Excluded middle frames and when to doubt them

by Collin Lysford

In mathematics, you have to write down things even when they are extremely obvious. So, we have the Law of the Excluded Middle, which states that for every proposition, either it’s true or it’s negation is true. If you say I’m going to wear a silly hat today!”, either you will wear a silly hat today or you will not wear a silly hat today; exactly one of those statements will be true. It’s really that straightforward, there’s no trick here. But like many things that are extremely obvious, the Law of the Excluded Middle is often a bad way to think about things.

Scott Alexander has collected a number of these examples in his article Heuristics That Almost Always Work. A security guard hears a noise: it’s [a robber and needs intervention] or [not a robber and does not need intervention]. The queen of a volcanic island notices the lava looking a little weird: it’s [an eruption that requires immediate evacuation] or it’s [not an eruption that requires immediate evacuation]. These are excluded middle frames - you’re asked to compress all of possibility space into it happened” or it didn’t”, and evaluate accordingly. For the cases listed, the first thing almost never happens, so people always say no intervention is needed” are almost always right”, even if it also means there’s no real point to having a person in the loop instead of a rock that just says nothing abnormal ever happens”.

Scott calls these heuristics that almost always work”, but I think that’s the wrong way to look at these examples. The idea that these heuristics are working” is a product of the excluded middle frame. Each decision is presented as an individual yes/no choice, correctness is making the correct yes/no choice, and then you tally them up. But the obvious implication of Scott’s post is that this is a silly way to think about risk. It’s not a question about heuristics; it’s about the framing of the problem.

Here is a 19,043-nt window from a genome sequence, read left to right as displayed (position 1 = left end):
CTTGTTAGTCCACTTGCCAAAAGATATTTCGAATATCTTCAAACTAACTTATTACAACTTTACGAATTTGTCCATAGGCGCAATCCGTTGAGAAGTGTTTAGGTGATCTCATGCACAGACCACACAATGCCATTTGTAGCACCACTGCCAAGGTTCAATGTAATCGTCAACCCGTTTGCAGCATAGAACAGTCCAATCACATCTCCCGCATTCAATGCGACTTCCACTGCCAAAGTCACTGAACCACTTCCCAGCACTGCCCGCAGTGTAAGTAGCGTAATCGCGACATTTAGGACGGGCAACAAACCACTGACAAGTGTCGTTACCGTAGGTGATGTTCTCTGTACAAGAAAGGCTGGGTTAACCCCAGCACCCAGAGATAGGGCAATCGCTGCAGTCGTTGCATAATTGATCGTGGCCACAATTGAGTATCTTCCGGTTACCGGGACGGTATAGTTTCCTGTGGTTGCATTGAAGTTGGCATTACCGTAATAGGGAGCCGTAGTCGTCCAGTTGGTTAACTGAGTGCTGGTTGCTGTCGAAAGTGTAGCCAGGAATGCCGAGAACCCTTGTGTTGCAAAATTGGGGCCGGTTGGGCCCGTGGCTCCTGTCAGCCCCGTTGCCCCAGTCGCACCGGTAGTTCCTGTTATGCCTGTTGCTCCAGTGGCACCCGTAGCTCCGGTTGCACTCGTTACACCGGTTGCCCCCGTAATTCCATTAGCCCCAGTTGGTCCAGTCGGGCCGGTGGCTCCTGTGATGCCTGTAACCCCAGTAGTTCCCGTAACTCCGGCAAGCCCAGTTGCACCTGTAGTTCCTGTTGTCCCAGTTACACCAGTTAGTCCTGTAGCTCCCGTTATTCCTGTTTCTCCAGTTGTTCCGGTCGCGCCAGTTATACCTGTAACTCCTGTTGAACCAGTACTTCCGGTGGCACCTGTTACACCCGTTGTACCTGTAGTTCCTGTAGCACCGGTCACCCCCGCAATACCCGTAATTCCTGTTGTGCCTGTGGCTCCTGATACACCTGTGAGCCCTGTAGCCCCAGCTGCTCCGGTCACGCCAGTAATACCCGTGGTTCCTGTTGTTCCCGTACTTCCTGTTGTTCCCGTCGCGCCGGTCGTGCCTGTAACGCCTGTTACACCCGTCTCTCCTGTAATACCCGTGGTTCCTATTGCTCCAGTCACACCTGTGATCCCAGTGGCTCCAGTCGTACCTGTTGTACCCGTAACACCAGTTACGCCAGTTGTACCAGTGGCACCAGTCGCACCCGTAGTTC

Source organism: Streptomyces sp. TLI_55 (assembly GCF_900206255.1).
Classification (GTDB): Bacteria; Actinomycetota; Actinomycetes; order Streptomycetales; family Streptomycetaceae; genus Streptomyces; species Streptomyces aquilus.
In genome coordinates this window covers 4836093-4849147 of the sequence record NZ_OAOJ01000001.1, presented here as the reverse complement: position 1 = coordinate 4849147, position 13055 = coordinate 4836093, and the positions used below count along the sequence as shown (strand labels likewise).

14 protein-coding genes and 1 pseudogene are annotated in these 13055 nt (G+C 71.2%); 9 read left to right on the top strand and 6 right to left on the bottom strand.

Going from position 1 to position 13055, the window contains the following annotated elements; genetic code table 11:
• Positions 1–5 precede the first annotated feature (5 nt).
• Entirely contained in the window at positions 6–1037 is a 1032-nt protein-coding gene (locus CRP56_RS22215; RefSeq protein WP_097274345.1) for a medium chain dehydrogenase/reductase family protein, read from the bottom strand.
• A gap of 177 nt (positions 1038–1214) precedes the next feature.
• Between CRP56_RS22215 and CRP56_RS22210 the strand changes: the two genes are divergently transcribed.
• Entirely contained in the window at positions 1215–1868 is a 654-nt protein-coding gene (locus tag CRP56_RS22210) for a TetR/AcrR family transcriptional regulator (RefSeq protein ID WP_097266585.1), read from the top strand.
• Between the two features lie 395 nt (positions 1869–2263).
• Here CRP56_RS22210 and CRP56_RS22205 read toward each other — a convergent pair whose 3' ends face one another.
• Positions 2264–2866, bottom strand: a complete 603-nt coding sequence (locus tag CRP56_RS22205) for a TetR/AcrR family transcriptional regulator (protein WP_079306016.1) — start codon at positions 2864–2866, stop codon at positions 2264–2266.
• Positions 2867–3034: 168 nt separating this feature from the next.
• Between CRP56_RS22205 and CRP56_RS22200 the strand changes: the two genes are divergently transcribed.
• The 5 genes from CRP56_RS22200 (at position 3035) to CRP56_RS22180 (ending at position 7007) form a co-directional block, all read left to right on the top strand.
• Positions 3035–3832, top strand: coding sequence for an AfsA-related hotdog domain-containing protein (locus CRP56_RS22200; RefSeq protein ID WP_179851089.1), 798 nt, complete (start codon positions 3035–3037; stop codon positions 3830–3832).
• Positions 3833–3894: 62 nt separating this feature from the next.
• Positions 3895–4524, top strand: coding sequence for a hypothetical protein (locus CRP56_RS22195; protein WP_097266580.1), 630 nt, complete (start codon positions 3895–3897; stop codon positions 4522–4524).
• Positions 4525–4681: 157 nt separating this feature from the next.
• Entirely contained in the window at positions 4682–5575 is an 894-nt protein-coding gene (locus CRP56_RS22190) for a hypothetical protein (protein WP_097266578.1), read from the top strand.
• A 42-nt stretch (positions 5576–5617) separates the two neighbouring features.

For whatever reason, absence of evidence is not evidence of absence” is a statement people will be comfortable reciting but tend not to recognize in the wild. If you hold to an excluded middle frame when the outcomes are lopsided, then not only is absence of evidence being treated as evidence of absence (it wasn’t an eruption! That’s evidence against eruptions!), but it’s basically the only sort of evidence you get until it’s too late. The correct analysis isn’t a matter of making predictions for individual phenomena on individual days; it’s to look at the mechanics of how the thing can become non-normal. It might be useful when developing that theory to look at cases of protracted normality to contrast them with non-normal cases and see if you can find a necessary condition to reach non-normality. But what you’re not doing is making a bet on every single situation for whether it will be normal or not and tallying up your score. So the heuristic situations that are usually normal will always be normal” might get you the high score in a betting pool, but all that shows is that a betting pool is not what serious players in search of understanding will be looking at.

This is why I’m generally not a fan of prediction markets. Excluded middle frames work okay when events frequently fall on both sides of the frame - if you have lots of days with robberies and lots of days of non-robberies, then someone who correctly predicts which days are which is probably on to something. Alternatively, rare events can still be priced in” by the house for things like sports or horse races that are symmetric contests - absence of evidence that horse A is faster than horse B really is evidence of absence. But the more lopsided the probabilities are, and the more different the mechanics of the non-normal state are from the normal state, the less useful the excluded middle frame becomes. If you want to understand rare events, you’re not going to get there by counting up how often they don’t happen.